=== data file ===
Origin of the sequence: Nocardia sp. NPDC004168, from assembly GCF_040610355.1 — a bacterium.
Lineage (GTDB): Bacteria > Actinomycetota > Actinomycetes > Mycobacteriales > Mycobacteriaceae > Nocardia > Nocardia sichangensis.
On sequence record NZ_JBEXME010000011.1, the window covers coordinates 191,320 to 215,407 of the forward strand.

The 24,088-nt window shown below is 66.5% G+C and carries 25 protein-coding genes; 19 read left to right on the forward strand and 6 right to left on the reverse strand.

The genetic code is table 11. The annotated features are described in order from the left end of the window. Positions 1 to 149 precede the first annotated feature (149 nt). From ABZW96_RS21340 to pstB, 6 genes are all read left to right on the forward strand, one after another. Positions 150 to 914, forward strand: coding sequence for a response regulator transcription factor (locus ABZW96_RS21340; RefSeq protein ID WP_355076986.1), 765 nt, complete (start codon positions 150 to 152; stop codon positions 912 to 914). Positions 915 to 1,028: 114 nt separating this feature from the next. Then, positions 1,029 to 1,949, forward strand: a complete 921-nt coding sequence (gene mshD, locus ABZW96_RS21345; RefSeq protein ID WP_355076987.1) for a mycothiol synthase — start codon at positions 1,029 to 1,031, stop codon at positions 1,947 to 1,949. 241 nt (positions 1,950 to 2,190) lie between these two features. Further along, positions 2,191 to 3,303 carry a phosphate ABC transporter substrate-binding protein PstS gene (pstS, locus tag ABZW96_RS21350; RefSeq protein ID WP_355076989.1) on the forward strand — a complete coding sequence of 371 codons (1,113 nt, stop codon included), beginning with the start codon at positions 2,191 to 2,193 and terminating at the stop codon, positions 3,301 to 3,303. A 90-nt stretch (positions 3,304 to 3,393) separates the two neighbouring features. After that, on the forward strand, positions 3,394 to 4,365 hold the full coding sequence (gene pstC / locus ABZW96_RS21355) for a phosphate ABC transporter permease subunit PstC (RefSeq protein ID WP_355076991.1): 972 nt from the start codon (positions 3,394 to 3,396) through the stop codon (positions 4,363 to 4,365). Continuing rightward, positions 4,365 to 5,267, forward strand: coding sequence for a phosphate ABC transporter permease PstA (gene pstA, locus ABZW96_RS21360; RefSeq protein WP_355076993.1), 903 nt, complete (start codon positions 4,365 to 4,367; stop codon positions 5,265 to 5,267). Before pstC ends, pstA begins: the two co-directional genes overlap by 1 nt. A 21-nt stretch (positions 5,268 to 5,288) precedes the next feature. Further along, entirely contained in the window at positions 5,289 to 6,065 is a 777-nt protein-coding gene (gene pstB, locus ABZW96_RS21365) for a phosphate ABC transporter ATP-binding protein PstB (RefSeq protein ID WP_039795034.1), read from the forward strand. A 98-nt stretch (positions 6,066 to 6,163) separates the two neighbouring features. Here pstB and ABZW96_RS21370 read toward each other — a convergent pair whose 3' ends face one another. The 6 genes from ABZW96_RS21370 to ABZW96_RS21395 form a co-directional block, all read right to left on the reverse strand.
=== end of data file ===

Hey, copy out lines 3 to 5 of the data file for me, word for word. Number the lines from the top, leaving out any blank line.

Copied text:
On sequence record NZ_JBEXME010000011.1, the window covers coordinates 191,320 to 215,407 of the forward strand.

The 24,088-nt window shown below is 66.5% G+C and carries 25 protein-coding genes; 19 read left to right on the forward strand and 6 right to left on the reverse strand.

The genetic code is table 11. The annotated features are described in order from the left end of the window. Positions 1 to 149 precede the first annotated feature (149 nt). From ABZW96_RS21340 to pstB, 6 genes are all read left to right on the forward strand, one after another. Positions 150 to 914, forward strand: coding sequence for a response regulator transcription factor (locus ABZW96_RS21340; RefSeq protein ID WP_355076986.1), 765 nt, complete (start codon positions 150 to 152; stop codon positions 912 to 914). Positions 915 to 1,028: 114 nt separating this feature from the next. Then, positions 1,029 to 1,949, forward strand: a complete 921-nt coding sequence (gene mshD, locus ABZW96_RS21345; RefSeq protein ID WP_355076987.1) for a mycothiol synthase — start codon at positions 1,029 to 1,031, stop codon at positions 1,947 to 1,949. 241 nt (positions 1,950 to 2,190) lie between these two features. Further along, positions 2,191 to 3,303 carry a phosphate ABC transporter substrate-binding protein PstS gene (pstS, locus tag ABZW96_RS21350; RefSeq protein ID WP_355076989.1) on the forward strand — a complete coding sequence of 371 codons (1,113 nt, stop codon included), beginning with the start codon at positions 2,191 to 2,193 and terminating at the stop codon, positions 3,301 to 3,303. A 90-nt stretch (positions 3,304 to 3,393) separates the two neighbouring features. After that, on the forward strand, positions 3,394 to 4,365 hold the full coding sequence (gene pstC / locus ABZW96_RS21355) for a phosphate ABC transporter permease subunit PstC (RefSeq protein ID WP_355076991.1): 972 nt from the start codon (positions 3,394 to 3,396) through the stop codon (positions 4,363 to 4,365). Continuing rightward, positions 4,365 to 5,267, forward strand: coding sequence for a phosphate ABC transporter permease PstA (gene pstA, locus ABZW96_RS21360; RefSeq protein WP_355076993.1), 903 nt, complete (start codon positions 4,365 to 4,367; stop codon positions 5,265 to 5,267). Before pstC ends, pstA begins: the two co-directional genes overlap by 1 nt. A 21-nt stretch (positions 5,268 to 5,288) precedes the next feature. Further along, entirely contained in the window at positions 5,289 to 6,065 is a 777-nt protein-coding gene (gene pstB, locus ABZW96_RS21365) for a phosphate ABC transporter ATP-binding protein PstB (RefSeq protein ID WP_039795034.1), read from the forward strand. A 98-nt stretch (positions 6,066 to 6,163) separates the two neighbouring features. Here pstB and ABZW96_RS21370 read toward each other — a convergent pair whose 3' ends face one another. The 6 genes from ABZW96_RS21370 to ABZW96_RS21395 form a co-directional block, all read right to left on the reverse strand.